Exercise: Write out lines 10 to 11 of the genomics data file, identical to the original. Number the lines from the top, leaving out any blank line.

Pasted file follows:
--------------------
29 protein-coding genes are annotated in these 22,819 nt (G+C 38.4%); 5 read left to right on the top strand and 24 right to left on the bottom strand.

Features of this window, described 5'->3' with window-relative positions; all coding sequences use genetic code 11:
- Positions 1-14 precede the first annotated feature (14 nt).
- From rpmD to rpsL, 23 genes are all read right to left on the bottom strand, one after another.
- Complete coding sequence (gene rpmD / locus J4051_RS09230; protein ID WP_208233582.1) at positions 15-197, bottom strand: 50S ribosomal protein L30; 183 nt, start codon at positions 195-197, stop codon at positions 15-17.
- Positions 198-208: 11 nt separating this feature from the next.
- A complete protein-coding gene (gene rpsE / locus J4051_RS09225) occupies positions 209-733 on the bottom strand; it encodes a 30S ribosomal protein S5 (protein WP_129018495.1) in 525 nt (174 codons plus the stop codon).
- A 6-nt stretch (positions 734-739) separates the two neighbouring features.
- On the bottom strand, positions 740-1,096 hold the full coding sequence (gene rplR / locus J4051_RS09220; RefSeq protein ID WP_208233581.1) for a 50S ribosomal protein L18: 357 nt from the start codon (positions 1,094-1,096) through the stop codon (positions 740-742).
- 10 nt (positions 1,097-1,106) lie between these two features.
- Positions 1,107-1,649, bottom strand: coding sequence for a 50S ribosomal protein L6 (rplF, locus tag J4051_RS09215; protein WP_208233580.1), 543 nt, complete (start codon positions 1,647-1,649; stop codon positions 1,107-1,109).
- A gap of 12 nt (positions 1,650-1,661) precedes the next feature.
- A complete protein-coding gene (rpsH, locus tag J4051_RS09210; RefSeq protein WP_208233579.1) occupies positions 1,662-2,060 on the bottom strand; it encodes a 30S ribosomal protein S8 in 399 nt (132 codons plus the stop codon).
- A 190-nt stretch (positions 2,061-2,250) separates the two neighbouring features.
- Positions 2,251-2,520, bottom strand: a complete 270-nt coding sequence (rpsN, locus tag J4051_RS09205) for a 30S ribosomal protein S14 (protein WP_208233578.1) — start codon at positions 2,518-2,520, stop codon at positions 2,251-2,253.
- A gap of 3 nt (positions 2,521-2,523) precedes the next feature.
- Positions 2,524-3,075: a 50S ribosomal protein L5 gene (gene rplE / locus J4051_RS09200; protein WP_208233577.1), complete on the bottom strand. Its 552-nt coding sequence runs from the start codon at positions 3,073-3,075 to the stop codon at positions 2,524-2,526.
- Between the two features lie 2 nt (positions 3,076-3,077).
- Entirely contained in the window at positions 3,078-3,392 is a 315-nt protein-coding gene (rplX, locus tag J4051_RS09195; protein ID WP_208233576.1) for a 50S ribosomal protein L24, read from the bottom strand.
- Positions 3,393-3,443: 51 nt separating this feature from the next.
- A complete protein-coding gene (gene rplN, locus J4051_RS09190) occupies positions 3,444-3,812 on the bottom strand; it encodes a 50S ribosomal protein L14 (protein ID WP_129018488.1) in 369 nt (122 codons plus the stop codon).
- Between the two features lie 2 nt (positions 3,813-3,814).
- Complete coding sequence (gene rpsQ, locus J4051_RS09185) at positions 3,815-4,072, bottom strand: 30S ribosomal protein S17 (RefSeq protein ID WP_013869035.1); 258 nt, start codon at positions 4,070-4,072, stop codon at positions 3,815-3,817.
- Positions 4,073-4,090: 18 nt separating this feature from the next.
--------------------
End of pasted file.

- 10 nt (positions 1,097-1,106) lie between these two features.
- Positions 1,107-1,649, bottom strand: coding sequence for a 50S ribosomal protein L6 (rplF, locus tag J4051_RS09215; protein WP_208233580.1), 543 nt, complete (start codon positions 1,647-1,649; stop codon positions 1,107-1,109).